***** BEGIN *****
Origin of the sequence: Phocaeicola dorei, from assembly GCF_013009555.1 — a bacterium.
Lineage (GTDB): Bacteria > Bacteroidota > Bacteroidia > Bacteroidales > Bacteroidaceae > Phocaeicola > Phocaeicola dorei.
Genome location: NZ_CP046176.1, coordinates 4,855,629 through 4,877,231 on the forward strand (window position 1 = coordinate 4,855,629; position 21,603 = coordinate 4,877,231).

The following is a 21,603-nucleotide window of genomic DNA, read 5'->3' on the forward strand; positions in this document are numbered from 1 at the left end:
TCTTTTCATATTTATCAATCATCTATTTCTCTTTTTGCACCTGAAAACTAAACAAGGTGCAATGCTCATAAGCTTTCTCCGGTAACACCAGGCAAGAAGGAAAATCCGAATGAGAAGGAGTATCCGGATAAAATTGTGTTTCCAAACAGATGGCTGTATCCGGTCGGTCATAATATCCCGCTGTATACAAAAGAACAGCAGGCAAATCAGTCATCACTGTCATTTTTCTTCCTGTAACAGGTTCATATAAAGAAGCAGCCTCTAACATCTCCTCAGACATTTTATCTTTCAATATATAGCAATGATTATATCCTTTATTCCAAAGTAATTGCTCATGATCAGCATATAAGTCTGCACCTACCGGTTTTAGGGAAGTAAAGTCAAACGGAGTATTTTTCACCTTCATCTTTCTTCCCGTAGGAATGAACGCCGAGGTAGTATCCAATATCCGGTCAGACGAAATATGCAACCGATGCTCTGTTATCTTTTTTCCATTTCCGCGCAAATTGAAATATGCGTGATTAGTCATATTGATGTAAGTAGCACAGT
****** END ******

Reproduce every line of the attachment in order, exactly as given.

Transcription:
Origin of the sequence: Phocaeicola dorei, from assembly GCF_013009555.1 — a bacterium.
Lineage (GTDB): Bacteria > Bacteroidota > Bacteroidia > Bacteroidales > Bacteroidaceae > Phocaeicola > Phocaeicola dorei.
Genome location: NZ_CP046176.1, coordinates 4,855,629 through 4,877,231 on the forward strand (window position 1 = coordinate 4,855,629; position 21,603 = coordinate 4,877,231).

The following is a 21,603-nucleotide window of genomic DNA, read 5'->3' on the forward strand; positions in this document are numbered from 1 at the left end:
TCTTTTCATATTTATCAATCATCTATTTCTCTTTTTGCACCTGAAAACTAAACAAGGTGCAATGCTCATAAGCTTTCTCCGGTAACACCAGGCAAGAAGGAAAATCCGAATGAGAAGGAGTATCCGGATAAAATTGTGTTTCCAAACAGATGGCTGTATCCGGTCGGTCATAATATCCCGCTGTATACAAAAGAACAGCAGGCAAATCAGTCATCACTGTCATTTTTCTTCCTGTAACAGGTTCATATAAAGAAGCAGCCTCTAACATCTCCTCAGACATTTTATCTTTCAATATATAGCAATGATTATATCCTTTATTCCAAAGTAATTGCTCATGATCAGCATATAAGTCTGCACCTACCGGTTTTAGGGAAGTAAAGTCAAACGGAGTATTTTTCACCTTCATCTTTCTTCCCGTAGGAATGAACGCCGAGGTAGTATCCAATATCCGGTCAGACGAAATATGCAACCGATGCTCTGTTATCTTTTTTCCATTTCCGCGCAAATTGAAATATGCGTGATTAGTCATATTGATGTAAGTAGCACAGT